The Good Stuff

I’m not exaggerating when I say that BPD can be hellish.


When I meet other people with it I say, “That’s cool, we’re in the same club” when what I’m actually thinking is “Dear God I’m so sorry”. Knowing that your mind works so painfully differently to everyone else’s can be an incredibly isolating and depressing experience but there’s something else I want to tell you all about:


It can also be really, really fun.


Don’t get me wrong, most days I feel like my life is 10% getting by and 90% flailing around on fire. But – and I’m especially talking to my BPD peeps – there ARE good aspects. I don’t even mean that flowery “all pain has its beauty” and “grace in suffering” bull that we all absolutely LOVE to hear either.


I’m talking genuine awesomeness.


A common symptom of BPD is having your emotions turned up to eleven. Something as insignificant as stubbing my toe can send me flying into a major depressive episode where my whole life is black hole of unspeakable pain and sadness (you should see it happen, it’s hilarious). I cry A LOT, to the point that even thinking about how often I cry makes me cry. But the extremely raw emotions thing works both ways; when good things happen to me, I experience joy like the tiniest most adorable infant you have ever seen. One time a lady outside Sainsburys gave me a free sample and it made my week. It was a mince pie – I don’t even LIKE mince pies, but it was FREE and she’d looked me in the eyes and SMILED and handed me FOOD and it was beautiful.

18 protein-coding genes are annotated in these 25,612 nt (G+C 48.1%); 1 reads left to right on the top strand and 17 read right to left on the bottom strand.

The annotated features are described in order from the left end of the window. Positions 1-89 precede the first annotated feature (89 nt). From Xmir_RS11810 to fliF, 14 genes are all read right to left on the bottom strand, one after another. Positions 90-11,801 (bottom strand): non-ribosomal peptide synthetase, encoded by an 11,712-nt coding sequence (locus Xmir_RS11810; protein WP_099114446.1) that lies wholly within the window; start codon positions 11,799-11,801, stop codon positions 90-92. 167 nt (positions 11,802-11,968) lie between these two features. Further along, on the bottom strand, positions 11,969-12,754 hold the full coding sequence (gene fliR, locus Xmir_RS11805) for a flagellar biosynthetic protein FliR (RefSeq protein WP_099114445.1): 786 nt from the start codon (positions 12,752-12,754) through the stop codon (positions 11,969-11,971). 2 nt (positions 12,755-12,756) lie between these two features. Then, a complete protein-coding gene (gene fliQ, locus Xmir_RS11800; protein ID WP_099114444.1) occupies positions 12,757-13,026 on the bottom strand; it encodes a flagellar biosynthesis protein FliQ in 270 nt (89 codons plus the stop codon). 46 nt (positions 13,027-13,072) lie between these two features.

One birthday stands out in my memory as being one of the happiest of my life. It was simple and followed all the birthday tropes: I was given cards by my friends, someone had baked me a cake (which had more chocolate than is advisable for human consumption), there was a bouncy castle and music and I ran around and laughed and squealed with excitement so much that I was physically sick, and it was awesome. I was twenty-four years old, and I regret none of it.


Because of my extreme raw emotions, most of my memories are significant, meaning that having the right tools on hand can effectively yank me out of a bad place by the scruff of my neck. I only need to look at the cover of my favourite book (Eric by Terry Pratchett in case you wondered) and I’m sucker-punched by every good feeling associated with that first reading. A random meme sent by a friend can genuinely get me out of bed in the morning.


This is the main reason my style is so eclectic, I surround myself with things that keep me afloat, things that remind me of something that makes me smile. My coat collar is dotted with random pin badges, my backpack has a Sailor Moon decal, even my cutlery has smiley faces drawn on – these are my ammunition. These are the arms that pull me out of the water – a backpack and a smiley spoon! You can’t tell me you’re not jealous of my brain.


I often find myself pointing out things that I find cool, like a particularly interesting tree, and my friends will look at me and smile endearingly because I’m being so weird. It’s at times like these I actually pity you normies. Stupid things will never make you smile the way they can make me.


4 thoughts on “The Good Stuff

  1. I have only just entered the world of blogging since getting my EUPD diagnosis last week. I love your post. The good bits are so good aren’t they? I have collected beautiful things for years and now I’m surrounded by things that I love. When I’m struggling with wondering who the hell I am the things around me can feel like old friends and it’s reassuring. Thanks for sharing your story X

    Liked by 1 person

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